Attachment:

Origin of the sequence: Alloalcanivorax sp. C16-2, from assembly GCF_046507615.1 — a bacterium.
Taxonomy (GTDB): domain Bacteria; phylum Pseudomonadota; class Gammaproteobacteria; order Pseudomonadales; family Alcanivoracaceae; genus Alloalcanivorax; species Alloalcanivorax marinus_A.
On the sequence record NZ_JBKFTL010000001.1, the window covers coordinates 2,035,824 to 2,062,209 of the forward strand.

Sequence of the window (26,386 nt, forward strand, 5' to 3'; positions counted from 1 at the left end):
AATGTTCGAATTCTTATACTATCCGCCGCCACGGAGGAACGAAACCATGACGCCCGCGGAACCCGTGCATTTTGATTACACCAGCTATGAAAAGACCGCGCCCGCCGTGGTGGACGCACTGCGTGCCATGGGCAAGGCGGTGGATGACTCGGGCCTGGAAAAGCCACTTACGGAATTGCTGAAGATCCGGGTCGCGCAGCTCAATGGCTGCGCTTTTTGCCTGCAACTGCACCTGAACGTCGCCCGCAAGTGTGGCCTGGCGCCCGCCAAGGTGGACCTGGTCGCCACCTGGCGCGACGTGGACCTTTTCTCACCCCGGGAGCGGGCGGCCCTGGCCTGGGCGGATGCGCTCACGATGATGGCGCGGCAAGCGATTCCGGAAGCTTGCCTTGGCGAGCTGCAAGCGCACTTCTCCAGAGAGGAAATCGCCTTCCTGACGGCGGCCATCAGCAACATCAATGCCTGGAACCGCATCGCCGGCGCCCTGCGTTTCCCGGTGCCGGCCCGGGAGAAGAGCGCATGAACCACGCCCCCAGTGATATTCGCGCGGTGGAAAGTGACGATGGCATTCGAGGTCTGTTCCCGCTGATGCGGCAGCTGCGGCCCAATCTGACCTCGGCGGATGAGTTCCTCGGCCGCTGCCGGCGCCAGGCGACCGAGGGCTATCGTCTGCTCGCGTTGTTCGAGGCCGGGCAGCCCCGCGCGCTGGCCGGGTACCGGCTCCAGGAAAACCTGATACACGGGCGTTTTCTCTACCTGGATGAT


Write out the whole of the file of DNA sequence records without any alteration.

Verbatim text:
Origin of the sequence: Alloalcanivorax sp. C16-2, from assembly GCF_046507615.1 — a bacterium.
Taxonomy (GTDB): domain Bacteria; phylum Pseudomonadota; class Gammaproteobacteria; order Pseudomonadales; family Alcanivoracaceae; genus Alloalcanivorax; species Alloalcanivorax marinus_A.
On the sequence record NZ_JBKFTL010000001.1, the window covers coordinates 2,035,824 to 2,062,209 of the forward strand.

Sequence of the window (26,386 nt, forward strand, 5' to 3'; positions counted from 1 at the left end):
AATGTTCGAATTCTTATACTATCCGCCGCCACGGAGGAACGAAACCATGACGCCCGCGGAACCCGTGCATTTTGATTACACCAGCTATGAAAAGACCGCGCCCGCCGTGGTGGACGCACTGCGTGCCATGGGCAAGGCGGTGGATGACTCGGGCCTGGAAAAGCCACTTACGGAATTGCTGAAGATCCGGGTCGCGCAGCTCAATGGCTGCGCTTTTTGCCTGCAACTGCACCTGAACGTCGCCCGCAAGTGTGGCCTGGCGCCCGCCAAGGTGGACCTGGTCGCCACCTGGCGCGACGTGGACCTTTTCTCACCCCGGGAGCGGGCGGCCCTGGCCTGGGCGGATGCGCTCACGATGATGGCGCGGCAAGCGATTCCGGAAGCTTGCCTTGGCGAGCTGCAAGCGCACTTCTCCAGAGAGGAAATCGCCTTCCTGACGGCGGCCATCAGCAACATCAATGCCTGGAACCGCATCGCCGGCGCCCTGCGTTTCCCGGTGCCGGCCCGGGAGAAGAGCGCATGAACCACGCCCCCAGTGATATTCGCGCGGTGGAAAGTGACGATGGCATTCGAGGTCTGTTCCCGCTGATGCGGCAGCTGCGGCCCAATCTGACCTCGGCGGATGAGTTCCTCGGCCGCTGCCGGCGCCAGGCGACCGAGGGCTATCGTCTGCTCGCGTTGTTCGAGGCCGGGCAGCCCCGCGCGCTGGCCGGGTACCGGCTCCAGGAAAACCTGATACACGGGCGTTTTCTCTACCTGGATGAT